Friday, March 2, 2007

Swimming in Russia

Swimming in Russia is not the same as swimming in the United States.

After scoping pools in Vladivostok for a couple of weeks (there are several here, ranging in price from expensive to really really expensive), I went swimming today for the first time. I picked a very large sports complex called “Olympiyets,” which is located right on the harbor on the Amur Bay, about a 40-minute walk from my apartment (and I walk, because I do not enjoy the bus, which takes almost as long anyway). The pool at Olympiyets is 8 lanes and 50 meters long (actually, it felt shorter than this to me – but it’s been awhile since I’ve been in a 50-meter pool), and it is the nicest pool in town, as well as the cheapest.

In Russia you can’t just buy a membership to a pool (or gym), show up to the pool any time you want, and swim for as long as you want. This would be far too simple. First, you have to get a “spravka,” or certificate. Theoretically this is to verify that you have no terrifying diseases communicable in a chlorine-saturated environment, but as far as I can tell in reality it is just a way to make money. A nurse checks out your hands and feet, asks you very seriously if you know how to swim, and then writes a little note saying you’re all good. (That’s the “spravka.”) This little note costs 150 rubles (about $6), and you have to get a new one every month.

Then you can swim. But, you can only start swimming on the hour. This means you should get to the pool about 15 minutes before the hour. First you go to the Administrator and buy a ticket to use the pool. At Olympiyets, this ticket costs you 90 rubles (about $3.50), and it allows you to swim for one 45-minute session. The whole daily pool schedule is divided into 45-minute sessions (8:00 – 8:45, 9:00 – 9:45, and so on). This is pretty standard here, and it is the only regime I’ve ever seen at pools in Russia. So, you buy your ticket, and you go wait outside the locker room. At ten minutes before the hour they let you into the locker room, and then exactly on the hour you can start swimming. By the way, you are not allowed to swim if you do not have a cap and goggles. Forty-five minutes past the hour a little bell rings, and you get out. If you want to swim longer, you can go back to the front desk Administrator and buy another 45-minute ticket for another 90 rubles, wait outside the locker room until ten minutes before the hour, and go through all the steps above again. I kind of doubt anyone finds this to be worth it.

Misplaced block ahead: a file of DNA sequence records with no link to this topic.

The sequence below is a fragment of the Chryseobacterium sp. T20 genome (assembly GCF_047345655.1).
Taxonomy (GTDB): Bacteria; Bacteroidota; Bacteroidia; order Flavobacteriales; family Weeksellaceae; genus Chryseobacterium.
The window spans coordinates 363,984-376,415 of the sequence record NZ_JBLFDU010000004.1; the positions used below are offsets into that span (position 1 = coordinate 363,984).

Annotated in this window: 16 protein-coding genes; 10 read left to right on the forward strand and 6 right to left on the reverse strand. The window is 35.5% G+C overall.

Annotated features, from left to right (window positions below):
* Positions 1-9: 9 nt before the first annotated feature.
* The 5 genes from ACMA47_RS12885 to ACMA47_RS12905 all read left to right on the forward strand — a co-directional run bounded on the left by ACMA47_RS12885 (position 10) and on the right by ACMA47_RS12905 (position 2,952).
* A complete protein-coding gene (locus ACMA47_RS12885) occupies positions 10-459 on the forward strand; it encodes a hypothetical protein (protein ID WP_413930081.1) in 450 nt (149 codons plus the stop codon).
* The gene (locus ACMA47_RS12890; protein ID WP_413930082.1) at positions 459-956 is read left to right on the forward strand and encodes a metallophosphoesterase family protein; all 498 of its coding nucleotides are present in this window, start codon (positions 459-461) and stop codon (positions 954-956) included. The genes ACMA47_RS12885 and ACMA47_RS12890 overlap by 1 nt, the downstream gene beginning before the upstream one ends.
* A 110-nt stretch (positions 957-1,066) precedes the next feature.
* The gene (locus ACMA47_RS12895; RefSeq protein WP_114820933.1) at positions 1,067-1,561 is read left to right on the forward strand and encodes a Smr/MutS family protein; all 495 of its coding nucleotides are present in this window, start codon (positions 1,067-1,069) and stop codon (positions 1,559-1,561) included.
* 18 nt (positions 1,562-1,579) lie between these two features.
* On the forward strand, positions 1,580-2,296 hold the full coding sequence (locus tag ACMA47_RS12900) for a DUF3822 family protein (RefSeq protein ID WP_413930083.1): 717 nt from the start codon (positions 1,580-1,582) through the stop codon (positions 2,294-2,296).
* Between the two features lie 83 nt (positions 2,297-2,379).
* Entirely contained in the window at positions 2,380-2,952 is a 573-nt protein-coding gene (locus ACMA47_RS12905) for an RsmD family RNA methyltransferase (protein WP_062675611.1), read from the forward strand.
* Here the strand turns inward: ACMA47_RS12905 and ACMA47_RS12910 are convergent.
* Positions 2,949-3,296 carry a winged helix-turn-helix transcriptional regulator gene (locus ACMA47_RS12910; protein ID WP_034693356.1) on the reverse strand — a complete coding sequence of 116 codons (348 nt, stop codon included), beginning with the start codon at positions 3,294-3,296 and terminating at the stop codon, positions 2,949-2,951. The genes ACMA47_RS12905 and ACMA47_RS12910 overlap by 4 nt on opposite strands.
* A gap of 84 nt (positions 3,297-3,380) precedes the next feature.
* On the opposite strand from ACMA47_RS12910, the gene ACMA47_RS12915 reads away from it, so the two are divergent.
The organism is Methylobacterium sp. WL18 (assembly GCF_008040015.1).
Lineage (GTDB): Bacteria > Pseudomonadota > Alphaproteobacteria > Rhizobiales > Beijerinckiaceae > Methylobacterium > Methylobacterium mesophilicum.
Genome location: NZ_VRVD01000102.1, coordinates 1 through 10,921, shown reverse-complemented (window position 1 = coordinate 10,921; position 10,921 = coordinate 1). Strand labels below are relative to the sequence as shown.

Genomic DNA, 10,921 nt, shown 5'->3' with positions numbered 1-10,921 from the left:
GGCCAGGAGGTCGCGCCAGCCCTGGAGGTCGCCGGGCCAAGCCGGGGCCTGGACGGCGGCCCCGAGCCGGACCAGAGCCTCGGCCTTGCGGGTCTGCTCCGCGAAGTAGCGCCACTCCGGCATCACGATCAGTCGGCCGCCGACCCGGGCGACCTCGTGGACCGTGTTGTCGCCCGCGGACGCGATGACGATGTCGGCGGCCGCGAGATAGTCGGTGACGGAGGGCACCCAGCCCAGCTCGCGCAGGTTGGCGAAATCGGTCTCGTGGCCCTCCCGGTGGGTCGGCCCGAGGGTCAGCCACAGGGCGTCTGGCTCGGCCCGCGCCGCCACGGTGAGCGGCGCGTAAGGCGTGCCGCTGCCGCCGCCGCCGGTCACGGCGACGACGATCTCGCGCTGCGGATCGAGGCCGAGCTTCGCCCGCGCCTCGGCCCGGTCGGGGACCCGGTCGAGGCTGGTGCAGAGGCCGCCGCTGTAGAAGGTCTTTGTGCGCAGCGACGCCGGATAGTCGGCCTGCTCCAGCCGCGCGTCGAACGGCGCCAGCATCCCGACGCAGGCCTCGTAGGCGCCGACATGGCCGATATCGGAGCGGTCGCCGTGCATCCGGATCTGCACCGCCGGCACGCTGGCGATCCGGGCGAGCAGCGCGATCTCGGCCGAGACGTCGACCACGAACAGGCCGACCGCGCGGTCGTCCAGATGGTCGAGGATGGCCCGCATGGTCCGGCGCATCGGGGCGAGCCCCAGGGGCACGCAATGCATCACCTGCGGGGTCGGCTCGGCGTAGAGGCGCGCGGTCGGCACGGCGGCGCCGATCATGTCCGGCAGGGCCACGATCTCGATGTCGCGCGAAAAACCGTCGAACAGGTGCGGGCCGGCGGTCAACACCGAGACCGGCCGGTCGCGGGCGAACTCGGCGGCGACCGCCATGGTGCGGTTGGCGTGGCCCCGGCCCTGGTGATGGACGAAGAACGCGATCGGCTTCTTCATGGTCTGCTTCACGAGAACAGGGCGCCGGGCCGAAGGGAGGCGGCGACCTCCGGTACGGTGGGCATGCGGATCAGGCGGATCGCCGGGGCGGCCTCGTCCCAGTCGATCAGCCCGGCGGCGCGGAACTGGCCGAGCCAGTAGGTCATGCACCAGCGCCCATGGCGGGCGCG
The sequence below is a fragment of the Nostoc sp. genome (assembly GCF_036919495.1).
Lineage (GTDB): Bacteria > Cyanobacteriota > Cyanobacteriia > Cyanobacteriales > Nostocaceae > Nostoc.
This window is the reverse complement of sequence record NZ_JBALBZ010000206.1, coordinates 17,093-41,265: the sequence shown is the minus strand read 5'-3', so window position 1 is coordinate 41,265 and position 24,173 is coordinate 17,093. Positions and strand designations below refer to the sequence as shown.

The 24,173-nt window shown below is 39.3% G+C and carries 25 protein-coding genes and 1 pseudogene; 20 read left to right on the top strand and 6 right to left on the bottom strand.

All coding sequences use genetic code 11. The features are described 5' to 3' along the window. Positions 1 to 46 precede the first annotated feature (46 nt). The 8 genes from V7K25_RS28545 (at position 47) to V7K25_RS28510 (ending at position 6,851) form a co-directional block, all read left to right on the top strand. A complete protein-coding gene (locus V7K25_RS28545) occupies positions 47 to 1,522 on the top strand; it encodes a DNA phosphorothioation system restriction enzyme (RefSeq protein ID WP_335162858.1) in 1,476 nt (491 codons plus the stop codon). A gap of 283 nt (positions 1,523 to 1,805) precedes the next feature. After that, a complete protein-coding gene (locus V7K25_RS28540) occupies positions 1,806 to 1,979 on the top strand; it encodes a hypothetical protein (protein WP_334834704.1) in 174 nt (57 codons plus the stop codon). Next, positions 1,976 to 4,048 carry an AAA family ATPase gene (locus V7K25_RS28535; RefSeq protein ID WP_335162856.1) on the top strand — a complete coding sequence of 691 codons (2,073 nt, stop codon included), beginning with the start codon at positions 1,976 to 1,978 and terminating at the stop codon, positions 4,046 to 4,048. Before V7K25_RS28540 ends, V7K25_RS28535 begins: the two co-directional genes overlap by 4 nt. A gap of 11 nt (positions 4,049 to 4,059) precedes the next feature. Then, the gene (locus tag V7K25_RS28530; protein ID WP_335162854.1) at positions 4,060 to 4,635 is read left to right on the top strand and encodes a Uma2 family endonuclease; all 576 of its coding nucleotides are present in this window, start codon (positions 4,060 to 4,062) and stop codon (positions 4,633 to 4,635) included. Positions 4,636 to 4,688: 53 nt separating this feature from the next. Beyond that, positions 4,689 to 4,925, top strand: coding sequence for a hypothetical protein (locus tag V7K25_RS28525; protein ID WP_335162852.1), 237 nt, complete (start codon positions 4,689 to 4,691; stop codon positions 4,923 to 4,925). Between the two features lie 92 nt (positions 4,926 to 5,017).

Another note of interest is that there are no outlets in the locker room at Olympiyets. This means everyone dries his/her hair in the corridor outside the locker room – that is, in one of the main halls in the gym. This is totally normal and apparently expected, because there’s even a mirror for it.

Despite the seemingly strict regime, most Russians are not, in fact, very serious swimmers. But they like to go to the pool! This means that if you’d really like to swim laps, like me, you should ask while you’re scoping the pool, “Когда бывает мало народа? (“When are there not too many people?”) Otherwise, you are likely to get to the pool, and there are 50 people just sort of floating and standing around, and you will not even get in the minimal amount exercise possible in your 45-minute session. Fortunately, at Olympiyets between 11 and 3 there are apparently not too many people, and I got the lane all to myself when I went at 2:00 pm today.

Now, if you ever told me 5 years ago that I would go through this whole get-the-spravka-only-swim-on-the-hour-AND-pay $3.50 to swim for a whole 45 minutes, I would have never believed it. But I have to say that it was totally worth it. The swimming itself was SUPER. It was so nice to be in the pool again, and of course I felt great after. And, the good thing about the price and the 45-minute regime is that it rather excludes overdoing it (hmm, one of my character traits?), so I should have no excuse not to go consistently, since I certainly won’t be able to say I’ve burned myself out.

Since naturally they don’t let you take pictures of the pool in Russia, I better mention a couple of other things I’ve done recently, just for the sake of putting some photographs on this post. This week I met the director of the Far Eastern Marine Reserve, who assured he would take me out on the boat when the scientific field season starts (I hope! J ); got my first vaccination against tick-borne encephalitis (a real problem in the Far East in the spring and summer – the vaccination procedure is no simpler than the pool, of course, and involves visiting 3 separate rooms); went to a seminar on marine waste (and learned some rather frightening news about what’s on the bottom of the bays and inlets around Vladivostok), and visited a local school to help conduct a lesson for students participating in a environmental competition called “The City on the Sea,” which encourages middle-schoolers to think about ways sustainable development is possible for Vladivostok.

p.s. A big HAPPY BIRTHDAY to my little brother, Dan, who is 20 today!!!


1. Artur Maiss of ISAR-RFE and Petr Sharov (familiar faces to many of you, of course) contemplate the state of the Amur Bay at the seminar on marine waste, 2. Golden Horn Bay and the Churkin neighborhood of Vladivostok across the water, from the Egersheld peninsula, 3 and 4. At the “City on the Sea” middle school lesson: 3. Only about 5 kids thought that the future would actually hold sustainable development for society, but 4. Almost all of the kids nonetheless wanted and hoped that sustainable development was the path that society would choose.

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